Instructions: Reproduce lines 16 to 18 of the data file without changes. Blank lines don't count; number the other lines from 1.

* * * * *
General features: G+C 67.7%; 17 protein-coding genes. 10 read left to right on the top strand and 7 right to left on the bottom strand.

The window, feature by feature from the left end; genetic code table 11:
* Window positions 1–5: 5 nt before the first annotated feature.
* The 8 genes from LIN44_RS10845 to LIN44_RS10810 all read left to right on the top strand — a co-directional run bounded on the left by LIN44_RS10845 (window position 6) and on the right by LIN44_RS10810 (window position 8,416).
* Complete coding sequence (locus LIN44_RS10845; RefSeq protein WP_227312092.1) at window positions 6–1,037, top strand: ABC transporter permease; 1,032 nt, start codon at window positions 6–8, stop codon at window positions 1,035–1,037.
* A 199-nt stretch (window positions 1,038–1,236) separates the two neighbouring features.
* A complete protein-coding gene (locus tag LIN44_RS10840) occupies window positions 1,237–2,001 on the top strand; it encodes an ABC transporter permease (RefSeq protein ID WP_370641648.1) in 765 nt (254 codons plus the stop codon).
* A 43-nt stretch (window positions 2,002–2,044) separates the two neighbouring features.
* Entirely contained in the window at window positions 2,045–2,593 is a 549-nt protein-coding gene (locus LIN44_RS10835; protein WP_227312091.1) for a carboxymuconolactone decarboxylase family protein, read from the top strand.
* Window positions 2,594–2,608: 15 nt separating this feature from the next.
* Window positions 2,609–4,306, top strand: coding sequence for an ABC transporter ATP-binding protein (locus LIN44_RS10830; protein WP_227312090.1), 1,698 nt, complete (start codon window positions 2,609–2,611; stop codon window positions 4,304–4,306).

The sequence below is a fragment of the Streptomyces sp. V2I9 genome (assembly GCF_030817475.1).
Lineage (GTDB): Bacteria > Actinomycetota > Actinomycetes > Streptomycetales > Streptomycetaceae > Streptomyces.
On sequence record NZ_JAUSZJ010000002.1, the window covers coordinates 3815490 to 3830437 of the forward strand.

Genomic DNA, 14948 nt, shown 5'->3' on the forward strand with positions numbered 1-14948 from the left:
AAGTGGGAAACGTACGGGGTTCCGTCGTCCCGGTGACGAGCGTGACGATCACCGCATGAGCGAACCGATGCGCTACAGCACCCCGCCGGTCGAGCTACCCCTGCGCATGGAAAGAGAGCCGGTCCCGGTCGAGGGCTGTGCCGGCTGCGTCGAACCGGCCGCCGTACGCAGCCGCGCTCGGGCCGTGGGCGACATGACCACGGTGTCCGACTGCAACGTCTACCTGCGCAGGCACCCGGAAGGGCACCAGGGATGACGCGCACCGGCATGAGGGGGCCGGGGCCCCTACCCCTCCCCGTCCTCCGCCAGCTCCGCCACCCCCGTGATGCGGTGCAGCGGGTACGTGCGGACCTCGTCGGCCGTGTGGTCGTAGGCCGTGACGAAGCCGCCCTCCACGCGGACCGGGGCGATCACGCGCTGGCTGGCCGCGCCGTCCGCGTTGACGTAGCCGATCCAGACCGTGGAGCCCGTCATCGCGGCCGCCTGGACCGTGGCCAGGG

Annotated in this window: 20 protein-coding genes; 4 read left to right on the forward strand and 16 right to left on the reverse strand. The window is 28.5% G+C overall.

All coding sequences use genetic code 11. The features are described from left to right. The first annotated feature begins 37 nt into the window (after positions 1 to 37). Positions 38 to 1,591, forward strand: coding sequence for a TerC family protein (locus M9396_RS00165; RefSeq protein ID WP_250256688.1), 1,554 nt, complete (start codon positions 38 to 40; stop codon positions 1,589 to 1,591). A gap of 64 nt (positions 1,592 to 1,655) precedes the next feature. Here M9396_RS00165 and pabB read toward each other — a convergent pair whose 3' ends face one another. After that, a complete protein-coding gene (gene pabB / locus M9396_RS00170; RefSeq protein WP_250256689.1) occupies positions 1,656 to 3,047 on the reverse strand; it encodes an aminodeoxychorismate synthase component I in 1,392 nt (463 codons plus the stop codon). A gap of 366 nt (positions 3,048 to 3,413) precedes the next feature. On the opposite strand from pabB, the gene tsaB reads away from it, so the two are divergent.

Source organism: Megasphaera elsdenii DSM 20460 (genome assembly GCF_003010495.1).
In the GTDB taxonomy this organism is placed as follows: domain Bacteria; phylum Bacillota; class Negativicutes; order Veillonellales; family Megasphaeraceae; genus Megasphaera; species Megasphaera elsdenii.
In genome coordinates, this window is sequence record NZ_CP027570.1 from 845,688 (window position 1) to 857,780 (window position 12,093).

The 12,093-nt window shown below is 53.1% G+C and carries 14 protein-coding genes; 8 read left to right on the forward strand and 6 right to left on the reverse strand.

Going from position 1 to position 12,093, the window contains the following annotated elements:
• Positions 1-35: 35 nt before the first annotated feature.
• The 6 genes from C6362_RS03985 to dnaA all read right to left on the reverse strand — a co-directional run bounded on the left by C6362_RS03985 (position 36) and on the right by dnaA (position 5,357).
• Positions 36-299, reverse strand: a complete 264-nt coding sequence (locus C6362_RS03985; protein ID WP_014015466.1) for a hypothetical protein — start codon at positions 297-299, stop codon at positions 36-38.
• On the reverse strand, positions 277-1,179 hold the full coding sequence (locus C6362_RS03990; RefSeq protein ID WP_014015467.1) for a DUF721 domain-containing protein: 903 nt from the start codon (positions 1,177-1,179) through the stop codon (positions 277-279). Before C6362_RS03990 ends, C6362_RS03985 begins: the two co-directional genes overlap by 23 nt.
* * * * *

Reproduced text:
AAGTGGGAAACGTACGGGGTTCCGTCGTCCCGGTGACGAGCGTGACGATCACCGCATGAGCGAACCGATGCGCTACAGCACCCCGCCGGTCGAGCTACCCCTGCGCATGGAAAGAGAGCCGGTCCCGGTCGAGGGCTGTGCCGGCTGCGTCGAACCGGCCGCCGTACGCAGCCGCGCTCGGGCCGTGGGCGACATGACCACGGTGTCCGACTGCAACGTCTACCTGCGCAGGCACCCGGAAGGGCACCAGGGATGACGCGCACCGGCATGAGGGGGCCGGGGCCCCTACCCCTCCCCGTCCTCCGCCAGCTCCGCCACCCCCGTGATGCGGTGCAGCGGGTACGTGCGGACCTCGTCGGCCGTGTGGTCGTAGGCCGTGACGAAGCCGCCCTCCACGCGGACCGGGGCGATCACGCGCTGGCTGGCCGCGCCGTCCGCGTTGACGTAGCCGATCCAGACCGTGGAGCCCGTCATCGCGGCCGCCTGGACCGTGGCCAGGG

Annotated in this window: 20 protein-coding genes; 4 read left to right on the forward strand and 16 right to left on the reverse strand. The window is 28.5% G+C overall.

All coding sequences use genetic code 11. The features are described from left to right. The first annotated feature begins 37 nt into the window (after positions 1 to 37). Positions 38 to 1,591, forward strand: coding sequence for a TerC family protein (locus M9396_RS00165; RefSeq protein ID WP_250256688.1), 1,554 nt, complete (start codon positions 38 to 40; stop codon positions 1,589 to 1,591). A gap of 64 nt (positions 1,592 to 1,655) precedes the next feature. Here M9396_RS00165 and pabB read toward each other — a convergent pair whose 3' ends face one another. After that, a complete protein-coding gene (gene pabB / locus M9396_RS00170; RefSeq protein WP_250256689.1) occupies positions 1,656 to 3,047 on the reverse strand; it encodes an aminodeoxychorismate synthase component I in 1,392 nt (463 codons plus the stop codon). A gap of 366 nt (positions 3,048 to 3,413) precedes the next feature. On the opposite strand from pabB, the gene tsaB reads away from it, so the two are divergent.